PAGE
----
Lucas Beauchamp's Cabin (Location Key)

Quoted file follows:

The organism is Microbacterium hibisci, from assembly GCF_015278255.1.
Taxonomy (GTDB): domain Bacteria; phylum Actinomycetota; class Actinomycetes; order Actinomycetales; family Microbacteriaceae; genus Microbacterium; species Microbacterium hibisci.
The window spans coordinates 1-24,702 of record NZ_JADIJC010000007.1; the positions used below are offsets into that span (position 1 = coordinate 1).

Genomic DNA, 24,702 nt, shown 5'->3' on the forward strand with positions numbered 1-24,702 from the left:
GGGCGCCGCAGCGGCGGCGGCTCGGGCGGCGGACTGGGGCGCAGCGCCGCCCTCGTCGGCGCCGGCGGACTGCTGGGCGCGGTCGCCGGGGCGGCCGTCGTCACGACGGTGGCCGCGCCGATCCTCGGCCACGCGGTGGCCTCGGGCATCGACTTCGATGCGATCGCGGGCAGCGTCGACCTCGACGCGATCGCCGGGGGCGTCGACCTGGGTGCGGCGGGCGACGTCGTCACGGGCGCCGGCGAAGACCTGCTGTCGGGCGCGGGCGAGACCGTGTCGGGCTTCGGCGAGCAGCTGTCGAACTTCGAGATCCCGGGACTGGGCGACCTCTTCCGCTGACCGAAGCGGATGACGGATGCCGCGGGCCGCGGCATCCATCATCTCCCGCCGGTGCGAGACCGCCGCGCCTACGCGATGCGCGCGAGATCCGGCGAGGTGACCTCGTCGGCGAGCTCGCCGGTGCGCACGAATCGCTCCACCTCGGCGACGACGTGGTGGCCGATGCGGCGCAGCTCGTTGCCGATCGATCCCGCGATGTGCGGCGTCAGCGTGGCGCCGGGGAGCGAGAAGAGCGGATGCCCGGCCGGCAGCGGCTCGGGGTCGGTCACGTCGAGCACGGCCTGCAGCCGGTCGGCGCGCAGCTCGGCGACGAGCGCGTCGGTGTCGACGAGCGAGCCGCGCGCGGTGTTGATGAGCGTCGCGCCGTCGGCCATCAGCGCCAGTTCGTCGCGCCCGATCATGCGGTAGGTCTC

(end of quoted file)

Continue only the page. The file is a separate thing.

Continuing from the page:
Faulkner uses the cabin that Lucas Beauchamp lives in on the McCaslin-Edmonds plantation as a location in five different texts between 1940 and 1948. Lucas is a tenant farmer on the property in all five, but across them his character - and his cabin - become increasingly noteworthy and significant. In "A Point of Law" it's not much more than the place Lucas lives, with his wife Molly and daughter Nat. It sits uphill from the stable, and contains at least three rooms: "the room where he and his wife slept" (215), "the room where his daughter slept" (215), and a "kitchen" (223); it also has an unenclosed "back porch" (216). The companion story "Gold Is Not Always" only mentions the cabin in passing. In "Pantaloon in Black," published less than four months after "Point of Law," readers learn that when he married Molly, "Uncle Lucas Beauchamp, Edmonds' oldest tenant," lit a fire on the cabin's hearth that has burned steadily for forty-five years (240). And when Faulkner combined and revised these stories along with others into the 1942 novel Go Down, Moses, although some of the minstrel elements from the first of the stories remain, in the long "Fire and the Hearth" chapter he looks deeply into the racial burden that is hinted at and repressed in terms like "Uncle Lucas" and "tenant." He makes Lucas a McCaslin too, more closely related to the patriarch who founded the Yoknapatawpha plantation than his white landlord, and in a number of scenes juxtaposes in subtle but resonant ways the distance between the inherited big house where Roth Edmonds lives and the cabin where someone like Lucas has to live. Although he doesn't own it, it too is 'inherited' - from the racist structures of the society in which Lucas must try to be a man. Intruder in the Dust goes still further, making Lucas' cabin a place where all Chick Mallison's racial assumptions, as a child of white privilege, are challenged when he spends part of a day inside it. In this novel Lucas owns both his cabin and the ten acres of land around it. The property was deeded to him by Roth Edmunds' father, as a belated recognition of Lucas' place in the family. Lucas' land is described as an "oblong of earth set forever in the middle of a two thousand acre plantation like a postage stamp in the center of an envelop" (8), and the walk up the "half gully and half road" that mounts to his cabin is characterized with adjectives that set Lucas as well as his property apart from Yoknapatawpha's conventional racial patterns: "solitary independent and intractable too" (8). The narrative equivocates about what to call his home, using the phrase "the house, the cabin" when Chick first sees it (8), and the contradictory note of poverty and pride it strikes obviously confuses the twelve-year-old son of an old white family. The adjective "paintless" is used seven times to in its description (8, 9), but the yard is tidy and the secondhand furnishings inside are arranged with an air of dignity. In this novel the centerpiece of the home is the large portrait photo of Lucas and Molly in their finest clothes set in a frame of "gold-painted wood on a gold-painted easel" (10). Readers of "A Rose for Emily" see a equally formal photograph similarly displayed in the upper-class home of Emily Grierson. Chick is confused to find such an object in a 'Negro cabin,' even more so because Molly's hair is uncovered in the picture, and he's never seen a black woman who wasn't wearing a "headrag" (14). By the time Chick leaves to try to return to his old assumptions about white and black, the cabin has become the threshhold of revelation.

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